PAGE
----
One primate doesn’t monkey around when it comes to etiquette.

Marmoset monkeys know when to speak their turn, carry on polite conversations and are quite friendly, a new study suggests. The findings, published in the journal Current Biology, indicate that the species has a lot more in common with humans than previously believed.

"We were surprised by how reliably the marmoset monkeys exchanged their vocalizations in a cooperative manner, particularly since in most cases they were doing so with individuals that they were not pair-bonded with," Asif Ghazanfar, of Princeton University, said in a statement.

"This makes what we found much more similar to human conversations and very different from the coordinated calling of animals such as birds, frogs, or crickets, which is linked to mating or territorial defense."

What Ghazanfar and the study's coauthor Daniel Takahashi did know was that marmosets had two features in common with humans that might make the ideal foundation to carry on good conversation: they're a friendly and they communicate through vocal sounds.

“Marmosets don’t have the same sophisticated semantic and syntactic skills as humans, nor do they display much evidence of shared intentionality, but they do have in common with humans a cooperative breeding strategy and volubility,” the study said, adding that marmosets communicate with one another when they can’t see each other.

To see if their theory was correct, researchers placed marmosets at opposite corners of a room and separated them with a curtain so they could hear but not see each other. After recording 54 sessions between 10 marmosets in different combinations (some were cagemates while others weren't), researchers found that  phee calls -- considered long-distance contact calls between marmosets -- never overlapped. After careful analysis to make sure the calls didn't take place at the same time, the researchers concluded that marmosets don’t interrupt each other when they speak.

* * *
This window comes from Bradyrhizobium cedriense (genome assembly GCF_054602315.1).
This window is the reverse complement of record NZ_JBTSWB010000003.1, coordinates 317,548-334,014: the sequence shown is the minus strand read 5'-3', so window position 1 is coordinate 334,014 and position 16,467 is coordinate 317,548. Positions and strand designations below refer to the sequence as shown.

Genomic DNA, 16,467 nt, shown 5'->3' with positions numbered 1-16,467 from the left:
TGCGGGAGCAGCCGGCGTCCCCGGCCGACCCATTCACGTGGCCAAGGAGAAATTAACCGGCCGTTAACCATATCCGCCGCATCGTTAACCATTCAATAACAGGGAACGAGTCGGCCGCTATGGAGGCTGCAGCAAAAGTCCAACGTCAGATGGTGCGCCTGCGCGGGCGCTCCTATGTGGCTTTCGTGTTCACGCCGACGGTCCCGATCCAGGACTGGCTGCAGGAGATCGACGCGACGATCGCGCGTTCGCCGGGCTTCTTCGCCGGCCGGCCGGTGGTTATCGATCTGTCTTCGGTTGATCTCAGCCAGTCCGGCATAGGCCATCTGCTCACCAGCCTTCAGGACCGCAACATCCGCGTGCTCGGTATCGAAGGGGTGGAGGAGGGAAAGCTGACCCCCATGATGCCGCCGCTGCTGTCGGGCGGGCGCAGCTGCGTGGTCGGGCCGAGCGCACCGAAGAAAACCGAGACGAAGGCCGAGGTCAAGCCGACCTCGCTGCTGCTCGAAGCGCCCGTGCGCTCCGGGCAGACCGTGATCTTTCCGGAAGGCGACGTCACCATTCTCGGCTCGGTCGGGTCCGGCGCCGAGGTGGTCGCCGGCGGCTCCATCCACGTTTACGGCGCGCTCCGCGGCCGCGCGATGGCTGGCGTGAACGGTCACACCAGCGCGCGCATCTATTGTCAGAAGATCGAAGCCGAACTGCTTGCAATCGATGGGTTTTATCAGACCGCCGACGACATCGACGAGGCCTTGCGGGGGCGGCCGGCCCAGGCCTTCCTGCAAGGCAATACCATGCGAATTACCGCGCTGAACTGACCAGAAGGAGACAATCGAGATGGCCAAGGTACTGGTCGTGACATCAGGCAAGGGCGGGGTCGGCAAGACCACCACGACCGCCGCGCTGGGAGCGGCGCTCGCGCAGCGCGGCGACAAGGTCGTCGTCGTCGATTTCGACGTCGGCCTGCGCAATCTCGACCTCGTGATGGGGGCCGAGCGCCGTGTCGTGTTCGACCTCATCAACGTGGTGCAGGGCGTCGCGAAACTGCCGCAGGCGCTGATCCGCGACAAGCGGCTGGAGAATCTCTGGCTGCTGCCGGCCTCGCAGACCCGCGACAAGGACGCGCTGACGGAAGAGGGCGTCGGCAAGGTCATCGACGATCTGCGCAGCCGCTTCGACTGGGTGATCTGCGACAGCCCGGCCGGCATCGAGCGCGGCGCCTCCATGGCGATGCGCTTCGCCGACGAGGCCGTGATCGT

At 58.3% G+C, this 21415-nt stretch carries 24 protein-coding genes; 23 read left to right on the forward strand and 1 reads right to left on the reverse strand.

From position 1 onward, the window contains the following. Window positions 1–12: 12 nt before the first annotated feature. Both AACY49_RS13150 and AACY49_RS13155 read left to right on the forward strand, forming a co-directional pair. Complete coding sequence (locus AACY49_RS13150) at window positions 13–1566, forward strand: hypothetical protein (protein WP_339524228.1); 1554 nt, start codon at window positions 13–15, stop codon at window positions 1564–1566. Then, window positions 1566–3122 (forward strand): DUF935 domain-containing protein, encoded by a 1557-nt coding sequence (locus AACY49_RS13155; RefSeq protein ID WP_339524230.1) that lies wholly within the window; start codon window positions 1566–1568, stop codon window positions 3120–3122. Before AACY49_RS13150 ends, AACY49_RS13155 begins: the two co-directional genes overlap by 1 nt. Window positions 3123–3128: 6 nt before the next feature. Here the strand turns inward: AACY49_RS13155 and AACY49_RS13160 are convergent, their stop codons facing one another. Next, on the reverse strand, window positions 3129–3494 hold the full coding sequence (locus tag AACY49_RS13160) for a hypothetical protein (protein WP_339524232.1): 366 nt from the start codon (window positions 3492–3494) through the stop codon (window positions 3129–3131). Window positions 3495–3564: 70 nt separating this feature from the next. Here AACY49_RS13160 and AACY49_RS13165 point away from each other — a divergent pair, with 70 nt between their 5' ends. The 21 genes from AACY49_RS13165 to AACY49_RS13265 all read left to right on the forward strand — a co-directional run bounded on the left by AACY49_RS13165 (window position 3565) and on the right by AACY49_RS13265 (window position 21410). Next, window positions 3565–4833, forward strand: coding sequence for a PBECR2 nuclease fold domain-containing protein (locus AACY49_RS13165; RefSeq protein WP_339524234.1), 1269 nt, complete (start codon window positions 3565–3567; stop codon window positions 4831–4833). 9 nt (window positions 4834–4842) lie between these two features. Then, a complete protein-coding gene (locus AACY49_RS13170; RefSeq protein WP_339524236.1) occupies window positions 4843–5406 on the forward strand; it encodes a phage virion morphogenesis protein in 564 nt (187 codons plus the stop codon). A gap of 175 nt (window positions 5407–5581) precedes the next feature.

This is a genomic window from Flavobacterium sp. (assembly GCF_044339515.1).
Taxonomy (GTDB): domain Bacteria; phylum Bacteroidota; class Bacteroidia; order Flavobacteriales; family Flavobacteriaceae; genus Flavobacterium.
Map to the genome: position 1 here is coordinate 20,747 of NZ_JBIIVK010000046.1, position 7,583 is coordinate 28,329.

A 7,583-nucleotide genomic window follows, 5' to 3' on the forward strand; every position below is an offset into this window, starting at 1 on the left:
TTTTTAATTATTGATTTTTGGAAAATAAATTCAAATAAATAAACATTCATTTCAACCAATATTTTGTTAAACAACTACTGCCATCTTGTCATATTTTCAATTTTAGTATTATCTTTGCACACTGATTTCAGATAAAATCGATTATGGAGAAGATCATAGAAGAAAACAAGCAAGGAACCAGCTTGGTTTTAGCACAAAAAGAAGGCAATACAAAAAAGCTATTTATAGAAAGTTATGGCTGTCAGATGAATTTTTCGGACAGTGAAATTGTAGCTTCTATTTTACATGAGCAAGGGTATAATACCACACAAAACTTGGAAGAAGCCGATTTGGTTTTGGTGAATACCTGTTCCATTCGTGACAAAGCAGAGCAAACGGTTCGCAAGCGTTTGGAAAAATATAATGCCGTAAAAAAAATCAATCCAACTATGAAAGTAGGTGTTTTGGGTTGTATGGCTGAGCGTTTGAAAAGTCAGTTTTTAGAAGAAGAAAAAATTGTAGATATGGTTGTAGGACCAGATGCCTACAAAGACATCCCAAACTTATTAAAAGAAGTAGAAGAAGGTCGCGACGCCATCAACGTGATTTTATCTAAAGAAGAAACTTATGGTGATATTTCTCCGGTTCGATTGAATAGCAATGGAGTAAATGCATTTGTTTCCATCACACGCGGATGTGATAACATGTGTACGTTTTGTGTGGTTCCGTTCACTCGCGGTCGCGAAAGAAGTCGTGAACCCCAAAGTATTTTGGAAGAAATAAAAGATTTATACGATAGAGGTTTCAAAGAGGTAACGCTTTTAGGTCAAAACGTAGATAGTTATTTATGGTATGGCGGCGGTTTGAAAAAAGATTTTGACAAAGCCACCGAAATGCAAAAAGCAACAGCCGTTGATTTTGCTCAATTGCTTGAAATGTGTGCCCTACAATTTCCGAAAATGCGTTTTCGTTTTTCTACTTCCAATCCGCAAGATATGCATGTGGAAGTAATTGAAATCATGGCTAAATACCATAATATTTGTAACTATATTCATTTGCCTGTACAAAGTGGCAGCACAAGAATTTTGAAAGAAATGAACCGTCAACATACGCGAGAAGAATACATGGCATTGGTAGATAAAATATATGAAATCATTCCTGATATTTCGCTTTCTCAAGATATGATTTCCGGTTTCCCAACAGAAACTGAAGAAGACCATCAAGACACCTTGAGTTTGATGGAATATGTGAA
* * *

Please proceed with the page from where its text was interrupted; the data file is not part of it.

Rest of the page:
“We found that marmosets wait for the vocal exchange partner to finish calling before responding,” the study authors explain.  “The consistent waiting period of about 5-6 seconds upon hearing a call establishes a turn-taking rule.”

This time period differs in humans where gaps in conversations last hundreds of milliseconds rather than 3 to 5 seconds in marmosets. Scientists say the slower time scale could be caused by “units of perception” in each species. That is, in humans a word or syllable may be the smallest unit of communication, but for marmosets and other callitrichid species the minimal unit is the entire phee call.

While the latest study shows the advanced nature of marmoset communication, the primates may also be able to shed light on how communication breaks down.

"We are currently exploring how very early life experiences in marmosets -- including those in the womb and through to parent-infant vocal interactions -- can illuminate what goes awry in human communication disorders," Ghazanfar said.